Culture  Rethinking raw concrete

Exploring the ideals behind brutalist architecture

Architecture buffs, and probably some of the rest of us too, will get pleasant feelings upon hearing the name Le Corbusier. There is something vaguely noble about that name, something refined that doesn’t only have to do with the beauty of a French name. The architect is well-known for his great contributions to 20th-century architecture – and his sleek and harmonious buildings may not be the first things that come to mind when you look at McGill’s Leacock or MacLennan buildings. Yet Le Corbusier is a pioneer of brutalism, the style in which those buildings, as well as Burnside Hall (also known as “the cheese grater”), are made.

The huge concrete constructions are characterized by uncompromising geometrical regularities, as can be seen in the structure of the windows in Leacock. The technical functions of the building are usually made visible to passersby – nothing is hidden or covered, which has prompted its supporters to call brutalism a very honest style. And although it may not seem so if you have ever scraped your skin against the ridged texture of Leacock’s walls, the name of the style has nothing to do with brutality. Rather, it comes from Le Corbusier’s usage of raw concrete in his later works – in French, béton brut.

You might not be a fan of Leacock’s starkness, but many are. “Architects love brutalism,” says McGill architecture professor Annmarie Adams. “The ideology behind it is closely linked to the free speech movement, so I see it as a great architecture of activism and frankness and expression of free will – all the really good things about the sixties.”

Brutalism’s heyday was in the middle of the last century, at a time when North American universities expanded to make room for the baby boomers of the forties; many new buildings were built in the concrete blocks of brutalism and stood as a backdrop to the student protests of 1968.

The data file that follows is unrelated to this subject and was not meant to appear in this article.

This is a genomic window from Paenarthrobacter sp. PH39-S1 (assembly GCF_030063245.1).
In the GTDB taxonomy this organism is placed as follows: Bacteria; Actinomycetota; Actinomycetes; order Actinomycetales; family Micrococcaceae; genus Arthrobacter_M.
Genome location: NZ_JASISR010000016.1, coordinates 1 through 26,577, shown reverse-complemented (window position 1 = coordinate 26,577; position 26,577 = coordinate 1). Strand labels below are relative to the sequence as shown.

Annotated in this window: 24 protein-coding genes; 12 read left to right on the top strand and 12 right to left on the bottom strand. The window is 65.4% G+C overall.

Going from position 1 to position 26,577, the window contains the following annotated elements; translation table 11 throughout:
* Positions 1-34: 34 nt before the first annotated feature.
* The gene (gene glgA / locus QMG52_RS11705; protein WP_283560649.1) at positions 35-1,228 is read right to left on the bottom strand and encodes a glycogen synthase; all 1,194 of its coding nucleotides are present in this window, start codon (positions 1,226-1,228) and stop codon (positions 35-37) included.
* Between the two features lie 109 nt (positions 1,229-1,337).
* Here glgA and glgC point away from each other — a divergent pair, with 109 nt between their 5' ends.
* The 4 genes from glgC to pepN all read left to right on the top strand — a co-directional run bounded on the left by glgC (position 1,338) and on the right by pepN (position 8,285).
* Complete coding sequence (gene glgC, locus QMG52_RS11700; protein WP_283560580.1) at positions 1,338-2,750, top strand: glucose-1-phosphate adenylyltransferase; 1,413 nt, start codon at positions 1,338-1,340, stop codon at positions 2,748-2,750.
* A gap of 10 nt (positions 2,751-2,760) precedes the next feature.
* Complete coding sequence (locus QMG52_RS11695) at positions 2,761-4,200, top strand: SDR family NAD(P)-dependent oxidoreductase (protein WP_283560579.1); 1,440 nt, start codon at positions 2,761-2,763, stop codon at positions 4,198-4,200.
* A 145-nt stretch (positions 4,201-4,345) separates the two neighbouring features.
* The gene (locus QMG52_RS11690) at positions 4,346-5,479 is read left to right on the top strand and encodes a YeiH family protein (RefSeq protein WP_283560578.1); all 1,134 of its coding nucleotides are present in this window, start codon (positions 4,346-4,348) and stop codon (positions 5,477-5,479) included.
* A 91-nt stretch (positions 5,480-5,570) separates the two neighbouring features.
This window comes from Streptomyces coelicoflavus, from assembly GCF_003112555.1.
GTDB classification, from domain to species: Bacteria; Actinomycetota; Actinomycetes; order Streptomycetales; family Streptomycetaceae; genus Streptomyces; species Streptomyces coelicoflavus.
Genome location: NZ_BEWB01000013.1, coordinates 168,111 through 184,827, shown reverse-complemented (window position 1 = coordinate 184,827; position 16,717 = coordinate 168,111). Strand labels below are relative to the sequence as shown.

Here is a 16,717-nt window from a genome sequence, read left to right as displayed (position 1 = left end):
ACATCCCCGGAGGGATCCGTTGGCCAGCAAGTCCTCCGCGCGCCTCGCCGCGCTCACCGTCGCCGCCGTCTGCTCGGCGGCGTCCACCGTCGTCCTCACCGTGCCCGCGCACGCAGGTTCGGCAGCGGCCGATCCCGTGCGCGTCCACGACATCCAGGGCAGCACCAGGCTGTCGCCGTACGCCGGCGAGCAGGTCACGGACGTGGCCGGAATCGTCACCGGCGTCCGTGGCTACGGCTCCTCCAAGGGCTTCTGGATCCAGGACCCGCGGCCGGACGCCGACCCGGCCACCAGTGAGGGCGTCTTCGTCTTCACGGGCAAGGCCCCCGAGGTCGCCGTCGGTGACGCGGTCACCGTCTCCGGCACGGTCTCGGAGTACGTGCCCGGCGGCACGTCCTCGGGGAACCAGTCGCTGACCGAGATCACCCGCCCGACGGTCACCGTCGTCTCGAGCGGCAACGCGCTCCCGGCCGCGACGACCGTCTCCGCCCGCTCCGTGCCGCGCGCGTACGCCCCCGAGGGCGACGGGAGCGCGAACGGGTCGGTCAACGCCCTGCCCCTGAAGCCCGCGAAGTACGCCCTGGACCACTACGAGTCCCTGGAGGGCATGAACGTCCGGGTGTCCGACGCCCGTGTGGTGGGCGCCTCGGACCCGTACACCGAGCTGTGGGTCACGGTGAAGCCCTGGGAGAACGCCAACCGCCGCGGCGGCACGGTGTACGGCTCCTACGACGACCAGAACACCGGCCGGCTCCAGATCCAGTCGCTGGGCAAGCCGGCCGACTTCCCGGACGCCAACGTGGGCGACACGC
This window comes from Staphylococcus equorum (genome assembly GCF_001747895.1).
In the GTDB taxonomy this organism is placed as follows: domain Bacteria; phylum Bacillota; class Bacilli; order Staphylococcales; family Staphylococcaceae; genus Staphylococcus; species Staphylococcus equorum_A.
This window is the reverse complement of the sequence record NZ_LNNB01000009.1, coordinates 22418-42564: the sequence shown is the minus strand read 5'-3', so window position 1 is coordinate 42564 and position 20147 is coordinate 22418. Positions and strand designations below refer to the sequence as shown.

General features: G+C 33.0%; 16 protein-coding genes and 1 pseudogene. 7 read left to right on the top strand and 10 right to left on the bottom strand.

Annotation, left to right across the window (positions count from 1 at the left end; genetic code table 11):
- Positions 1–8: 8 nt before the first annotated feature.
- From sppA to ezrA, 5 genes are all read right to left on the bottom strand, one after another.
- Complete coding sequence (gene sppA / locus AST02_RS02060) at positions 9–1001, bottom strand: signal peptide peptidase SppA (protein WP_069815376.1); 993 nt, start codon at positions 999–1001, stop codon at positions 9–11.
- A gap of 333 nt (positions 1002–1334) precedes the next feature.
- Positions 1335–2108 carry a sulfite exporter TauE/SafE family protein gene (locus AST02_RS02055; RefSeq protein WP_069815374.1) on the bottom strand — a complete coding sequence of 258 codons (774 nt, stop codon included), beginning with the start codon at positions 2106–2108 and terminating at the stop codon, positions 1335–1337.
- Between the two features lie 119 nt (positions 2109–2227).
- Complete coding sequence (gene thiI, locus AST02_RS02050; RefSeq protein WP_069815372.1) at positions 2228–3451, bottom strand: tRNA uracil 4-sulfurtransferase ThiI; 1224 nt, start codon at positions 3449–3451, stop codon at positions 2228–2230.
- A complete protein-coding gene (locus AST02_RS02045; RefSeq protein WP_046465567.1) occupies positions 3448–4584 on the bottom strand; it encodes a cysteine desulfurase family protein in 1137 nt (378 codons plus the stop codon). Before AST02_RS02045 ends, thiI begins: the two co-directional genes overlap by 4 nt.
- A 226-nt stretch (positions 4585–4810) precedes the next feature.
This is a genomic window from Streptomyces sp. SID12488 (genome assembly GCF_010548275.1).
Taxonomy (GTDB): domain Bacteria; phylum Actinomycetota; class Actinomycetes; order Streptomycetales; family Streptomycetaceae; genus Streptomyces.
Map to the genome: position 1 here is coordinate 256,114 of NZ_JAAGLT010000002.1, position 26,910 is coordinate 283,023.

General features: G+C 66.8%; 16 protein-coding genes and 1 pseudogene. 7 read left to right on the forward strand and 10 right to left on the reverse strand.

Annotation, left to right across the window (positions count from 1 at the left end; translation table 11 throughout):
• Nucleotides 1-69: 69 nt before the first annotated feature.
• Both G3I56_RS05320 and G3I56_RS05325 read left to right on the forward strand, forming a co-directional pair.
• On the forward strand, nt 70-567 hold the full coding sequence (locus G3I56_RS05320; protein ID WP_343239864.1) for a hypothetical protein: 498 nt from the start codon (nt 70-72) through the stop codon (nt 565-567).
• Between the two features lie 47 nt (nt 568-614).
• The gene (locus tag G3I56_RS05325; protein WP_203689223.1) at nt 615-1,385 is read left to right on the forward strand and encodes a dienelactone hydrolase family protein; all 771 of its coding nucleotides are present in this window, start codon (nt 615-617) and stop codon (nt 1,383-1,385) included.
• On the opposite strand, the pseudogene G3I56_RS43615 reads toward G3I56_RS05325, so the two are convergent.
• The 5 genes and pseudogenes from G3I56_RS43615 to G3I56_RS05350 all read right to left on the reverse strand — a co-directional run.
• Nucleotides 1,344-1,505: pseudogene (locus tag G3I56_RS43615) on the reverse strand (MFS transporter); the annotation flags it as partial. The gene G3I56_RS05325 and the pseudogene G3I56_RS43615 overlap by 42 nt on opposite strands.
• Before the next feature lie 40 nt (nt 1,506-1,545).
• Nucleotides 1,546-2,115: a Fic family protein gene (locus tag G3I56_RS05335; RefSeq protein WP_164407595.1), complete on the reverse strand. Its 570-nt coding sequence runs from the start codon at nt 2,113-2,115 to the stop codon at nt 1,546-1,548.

The style matched the political sentiments of the time – Adams calls it a kind of architectural protest, breaking with the international style that was so popular earlier. It prescribed the same solution no matter the location, whereas brutalism, she says, is all about the individual, the user, and the actual, individual experience of the building.

“The idea was that [the buildings] would fit into their context. It’s a very humanistic part of brutalism,” she explains, and points at how Leacock matches perfectly with the Redpath Museum. One example is how the roofs of both buildings are made of copper, so that they, in a way, blend in to each other. And it’s true – it’s hard to imagine Leacock not being there. It sits very naturally in its surroundings.

While Le Corbusier was the one who gave name to the style, one of the biggest names in brutalism is Paul Rudolph, who designed the Yale School of Art and Architecture, recently renamed Paul Rudolph Hall. The building was highly controversial from the start. People either loved it or hated it, and when it was partly destroyed by a fire in 1969, some blamed the Fine Arts students, many of whom weren’t exactly fans of the building.

McGill’s brutalist constructions may not have been subjected to fire-raising, but not everyone shares Professor Adam’s love for the style. It is not an aesthetic that welcomes you in a warm embrace – concrete is a stern material, and it is easy to feel alienated and insignificant when it towers over you like Burnside or Leacock do. Sometimes it seems like the only reason that Leacock sits so comfortably in its location is that the colossal building dominates its space.

Housing projects, such as London’s Robin Hood Gardens, that were built in a brutalist vein have become sites of criminality and social misery, developments attributed in part to the unfriendly and estranging character of the houses. Adams, however, says that brutalism was not meant to be applied to housing. “It was just really about these big megastructures that connected nodes in cities. The buildings speak out and ask to be noticed, and provoke people like a student with a megaphone. That’s the way I think about Leacock.”

Brutalist buildings are not meant to be soft-spoken or compliant. They stand unabashed in their raw glory, and appear to leave few unaffected. They might make not make you feel especially at home, but perhaps university shouldn’t make you feel too comfortable and at ease. Isn’t it supposed to move you, inspire you, prompt you to think? If a building can create that feeling in its users, then it seems apt for a school campus.